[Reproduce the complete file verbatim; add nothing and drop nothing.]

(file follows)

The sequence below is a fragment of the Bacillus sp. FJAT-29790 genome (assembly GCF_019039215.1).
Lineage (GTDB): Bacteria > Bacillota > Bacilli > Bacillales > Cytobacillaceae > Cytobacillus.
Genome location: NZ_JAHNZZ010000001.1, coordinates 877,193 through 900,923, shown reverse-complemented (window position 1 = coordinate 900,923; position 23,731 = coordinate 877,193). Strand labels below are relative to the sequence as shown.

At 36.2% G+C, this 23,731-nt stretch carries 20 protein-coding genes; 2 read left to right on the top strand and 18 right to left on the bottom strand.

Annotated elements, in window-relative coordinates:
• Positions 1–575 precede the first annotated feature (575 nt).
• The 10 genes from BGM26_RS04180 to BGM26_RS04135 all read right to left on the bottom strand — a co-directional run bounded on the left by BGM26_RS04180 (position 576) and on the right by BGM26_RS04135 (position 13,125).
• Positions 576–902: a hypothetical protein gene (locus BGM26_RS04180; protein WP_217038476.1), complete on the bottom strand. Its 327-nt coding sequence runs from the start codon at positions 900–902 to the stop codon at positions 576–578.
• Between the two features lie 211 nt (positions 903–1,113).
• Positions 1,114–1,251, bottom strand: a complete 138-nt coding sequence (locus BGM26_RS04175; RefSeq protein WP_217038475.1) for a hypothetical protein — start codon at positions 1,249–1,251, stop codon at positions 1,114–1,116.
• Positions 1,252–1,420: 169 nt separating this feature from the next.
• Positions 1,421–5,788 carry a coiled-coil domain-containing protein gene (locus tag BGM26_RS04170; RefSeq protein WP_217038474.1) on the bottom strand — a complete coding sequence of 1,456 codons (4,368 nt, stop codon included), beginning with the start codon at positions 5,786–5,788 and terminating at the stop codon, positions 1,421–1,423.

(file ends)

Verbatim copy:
The sequence below is a fragment of the Bacillus sp. FJAT-29790 genome (assembly GCF_019039215.1).
Lineage (GTDB): Bacteria > Bacillota > Bacilli > Bacillales > Cytobacillaceae > Cytobacillus.
Genome location: NZ_JAHNZZ010000001.1, coordinates 877,193 through 900,923, shown reverse-complemented (window position 1 = coordinate 900,923; position 23,731 = coordinate 877,193). Strand labels below are relative to the sequence as shown.

At 36.2% G+C, this 23,731-nt stretch carries 20 protein-coding genes; 2 read left to right on the top strand and 18 right to left on the bottom strand.

Annotated elements, in window-relative coordinates:
• Positions 1–575 precede the first annotated feature (575 nt).
• The 10 genes from BGM26_RS04180 to BGM26_RS04135 all read right to left on the bottom strand — a co-directional run bounded on the left by BGM26_RS04180 (position 576) and on the right by BGM26_RS04135 (position 13,125).
• Positions 576–902: a hypothetical protein gene (locus BGM26_RS04180; protein WP_217038476.1), complete on the bottom strand. Its 327-nt coding sequence runs from the start codon at positions 900–902 to the stop codon at positions 576–578.
• Between the two features lie 211 nt (positions 903–1,113).
• Positions 1,114–1,251, bottom strand: a complete 138-nt coding sequence (locus BGM26_RS04175; RefSeq protein WP_217038475.1) for a hypothetical protein — start codon at positions 1,249–1,251, stop codon at positions 1,114–1,116.
• Positions 1,252–1,420: 169 nt separating this feature from the next.
• Positions 1,421–5,788 carry a coiled-coil domain-containing protein gene (locus tag BGM26_RS04170; RefSeq protein WP_217038474.1) on the bottom strand — a complete coding sequence of 1,456 codons (4,368 nt, stop codon included), beginning with the start codon at positions 5,786–5,788 and terminating at the stop codon, positions 1,421–1,423.